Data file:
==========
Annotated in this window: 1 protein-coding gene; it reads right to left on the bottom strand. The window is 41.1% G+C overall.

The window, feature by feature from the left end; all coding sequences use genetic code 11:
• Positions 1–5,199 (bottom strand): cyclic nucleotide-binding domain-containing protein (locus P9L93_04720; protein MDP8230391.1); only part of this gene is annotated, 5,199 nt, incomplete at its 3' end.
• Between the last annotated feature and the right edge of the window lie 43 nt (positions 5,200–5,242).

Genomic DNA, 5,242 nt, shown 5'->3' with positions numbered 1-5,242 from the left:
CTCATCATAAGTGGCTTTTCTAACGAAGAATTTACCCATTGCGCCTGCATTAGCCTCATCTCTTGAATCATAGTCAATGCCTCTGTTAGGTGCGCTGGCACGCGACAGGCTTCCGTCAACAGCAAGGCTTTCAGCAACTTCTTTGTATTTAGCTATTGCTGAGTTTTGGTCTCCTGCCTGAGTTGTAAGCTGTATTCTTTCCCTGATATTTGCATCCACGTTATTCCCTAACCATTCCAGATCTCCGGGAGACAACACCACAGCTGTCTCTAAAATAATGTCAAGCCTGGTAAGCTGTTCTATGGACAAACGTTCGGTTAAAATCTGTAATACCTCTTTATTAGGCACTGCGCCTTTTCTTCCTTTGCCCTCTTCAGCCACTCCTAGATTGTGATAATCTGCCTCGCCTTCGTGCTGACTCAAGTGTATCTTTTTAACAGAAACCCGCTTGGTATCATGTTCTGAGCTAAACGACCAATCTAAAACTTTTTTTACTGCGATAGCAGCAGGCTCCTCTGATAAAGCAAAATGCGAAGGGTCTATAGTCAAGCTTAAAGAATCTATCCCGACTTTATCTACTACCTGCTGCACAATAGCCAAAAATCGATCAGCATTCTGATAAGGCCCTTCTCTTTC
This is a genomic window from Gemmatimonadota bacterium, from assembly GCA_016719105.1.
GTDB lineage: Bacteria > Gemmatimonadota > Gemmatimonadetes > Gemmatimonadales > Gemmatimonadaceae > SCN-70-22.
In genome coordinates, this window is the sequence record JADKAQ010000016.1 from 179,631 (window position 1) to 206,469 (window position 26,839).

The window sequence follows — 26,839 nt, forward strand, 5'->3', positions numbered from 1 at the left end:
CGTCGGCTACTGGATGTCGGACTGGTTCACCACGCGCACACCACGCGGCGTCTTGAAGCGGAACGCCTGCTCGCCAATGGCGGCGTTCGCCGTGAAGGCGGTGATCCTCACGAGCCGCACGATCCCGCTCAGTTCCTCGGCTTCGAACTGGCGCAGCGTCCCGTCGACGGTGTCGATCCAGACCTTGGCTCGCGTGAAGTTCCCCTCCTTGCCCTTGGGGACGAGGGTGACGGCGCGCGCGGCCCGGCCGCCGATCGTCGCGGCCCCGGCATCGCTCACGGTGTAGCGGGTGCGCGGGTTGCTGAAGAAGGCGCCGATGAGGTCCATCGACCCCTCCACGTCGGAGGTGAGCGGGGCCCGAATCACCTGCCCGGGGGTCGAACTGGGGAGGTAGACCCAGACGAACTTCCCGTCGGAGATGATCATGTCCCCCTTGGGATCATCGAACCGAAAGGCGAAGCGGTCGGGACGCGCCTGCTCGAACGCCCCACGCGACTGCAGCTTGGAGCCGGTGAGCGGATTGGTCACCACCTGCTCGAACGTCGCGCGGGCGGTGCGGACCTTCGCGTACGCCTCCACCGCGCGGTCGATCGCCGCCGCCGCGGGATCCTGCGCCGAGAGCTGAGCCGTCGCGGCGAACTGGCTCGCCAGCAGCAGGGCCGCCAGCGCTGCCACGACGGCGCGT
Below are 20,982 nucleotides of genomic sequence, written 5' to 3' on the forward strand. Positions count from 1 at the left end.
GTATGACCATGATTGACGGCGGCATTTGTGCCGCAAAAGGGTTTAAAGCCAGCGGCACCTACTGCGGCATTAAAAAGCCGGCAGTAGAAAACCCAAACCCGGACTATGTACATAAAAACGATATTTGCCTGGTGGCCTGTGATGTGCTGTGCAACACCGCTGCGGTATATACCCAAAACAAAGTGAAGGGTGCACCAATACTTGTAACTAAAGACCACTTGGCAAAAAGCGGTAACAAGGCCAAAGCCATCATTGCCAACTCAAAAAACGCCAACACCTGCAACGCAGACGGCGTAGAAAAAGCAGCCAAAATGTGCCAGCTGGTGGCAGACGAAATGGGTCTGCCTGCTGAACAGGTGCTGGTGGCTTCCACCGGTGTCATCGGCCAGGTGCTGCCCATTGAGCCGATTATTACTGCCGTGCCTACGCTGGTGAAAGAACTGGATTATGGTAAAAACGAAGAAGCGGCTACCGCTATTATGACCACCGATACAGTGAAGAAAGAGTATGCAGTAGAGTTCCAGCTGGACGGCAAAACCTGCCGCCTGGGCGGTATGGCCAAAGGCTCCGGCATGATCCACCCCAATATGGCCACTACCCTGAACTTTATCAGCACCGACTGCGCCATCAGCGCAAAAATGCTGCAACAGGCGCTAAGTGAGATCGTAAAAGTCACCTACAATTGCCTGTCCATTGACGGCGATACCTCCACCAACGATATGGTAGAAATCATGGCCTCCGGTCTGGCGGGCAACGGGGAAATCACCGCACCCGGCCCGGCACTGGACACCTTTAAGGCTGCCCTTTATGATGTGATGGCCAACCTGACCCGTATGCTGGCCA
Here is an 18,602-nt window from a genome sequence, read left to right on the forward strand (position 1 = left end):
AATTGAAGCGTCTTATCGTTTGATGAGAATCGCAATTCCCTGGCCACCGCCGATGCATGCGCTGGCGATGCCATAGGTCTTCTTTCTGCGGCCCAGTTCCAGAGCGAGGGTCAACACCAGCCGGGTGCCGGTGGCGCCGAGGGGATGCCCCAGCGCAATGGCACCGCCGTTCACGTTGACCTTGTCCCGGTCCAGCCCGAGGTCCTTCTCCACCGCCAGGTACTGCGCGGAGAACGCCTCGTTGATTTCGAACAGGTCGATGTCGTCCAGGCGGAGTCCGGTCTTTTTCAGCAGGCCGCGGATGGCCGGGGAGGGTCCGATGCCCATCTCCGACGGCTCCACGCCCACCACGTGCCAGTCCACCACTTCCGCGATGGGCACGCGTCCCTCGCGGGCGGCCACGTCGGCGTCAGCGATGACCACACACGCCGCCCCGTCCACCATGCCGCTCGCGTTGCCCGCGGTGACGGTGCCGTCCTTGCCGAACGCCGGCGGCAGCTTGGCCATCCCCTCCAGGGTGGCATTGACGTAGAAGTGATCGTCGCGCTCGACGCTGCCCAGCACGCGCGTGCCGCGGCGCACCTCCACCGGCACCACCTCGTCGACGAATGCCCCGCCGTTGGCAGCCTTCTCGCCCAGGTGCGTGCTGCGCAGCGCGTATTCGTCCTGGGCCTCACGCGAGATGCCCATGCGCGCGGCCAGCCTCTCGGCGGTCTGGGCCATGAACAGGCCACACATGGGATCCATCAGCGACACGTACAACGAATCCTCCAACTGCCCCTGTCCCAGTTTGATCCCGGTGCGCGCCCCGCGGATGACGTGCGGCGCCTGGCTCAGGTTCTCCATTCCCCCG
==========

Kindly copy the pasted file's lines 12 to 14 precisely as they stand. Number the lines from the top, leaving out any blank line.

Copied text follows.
Below are 20,982 nucleotides of genomic sequence, written 5' to 3' on the forward strand. Positions count from 1 at the left end.
GTATGACCATGATTGACGGCGGCATTTGTGCCGCAAAAGGGTTTAAAGCCAGCGGCACCTACTGCGGCATTAAAAAGCCGGCAGTAGAAAACCCAAACCCGGACTATGTACATAAAAACGATATTTGCCTGGTGGCCTGTGATGTGCTGTGCAACACCGCTGCGGTATATACCCAAAACAAAGTGAAGGGTGCACCAATACTTGTAACTAAAGACCACTTGGCAAAAAGCGGTAACAAGGCCAAAGCCATCATTGCCAACTCAAAAAACGCCAACACCTGCAACGCAGACGGCGTAGAAAAAGCAGCCAAAATGTGCCAGCTGGTGGCAGACGAAATGGGTCTGCCTGCTGAACAGGTGCTGGTGGCTTCCACCGGTGTCATCGGCCAGGTGCTGCCCATTGAGCCGATTATTACTGCCGTGCCTACGCTGGTGAAAGAACTGGATTATGGTAAAAACGAAGAAGCGGCTACCGCTATTATGACCACCGATACAGTGAAGAAAGAGTATGCAGTAGAGTTCCAGCTGGACGGCAAAACCTGCCGCCTGGGCGGTATGGCCAAAGGCTCCGGCATGATCCACCCCAATATGGCCACTACCCTGAACTTTATCAGCACCGACTGCGCCATCAGCGCAAAAATGCTGCAACAGGCGCTAAGTGAGATCGTAAAAGTCACCTACAATTGCCTGTCCATTGACGGCGATACCTCCACCAACGATATGGTAGAAATCATGGCCTCCGGTCTGGCGGGCAACGGGGAAATCACCGCACCCGGCCCGGCACTGGACACCTTTAAGGCTGCCCTTTATGATGTGATGGCCAACCTGACCCGTATGCTGGCCA
Here is an 18,602-nt window from a genome sequence, read left to right on the forward strand (position 1 = left end):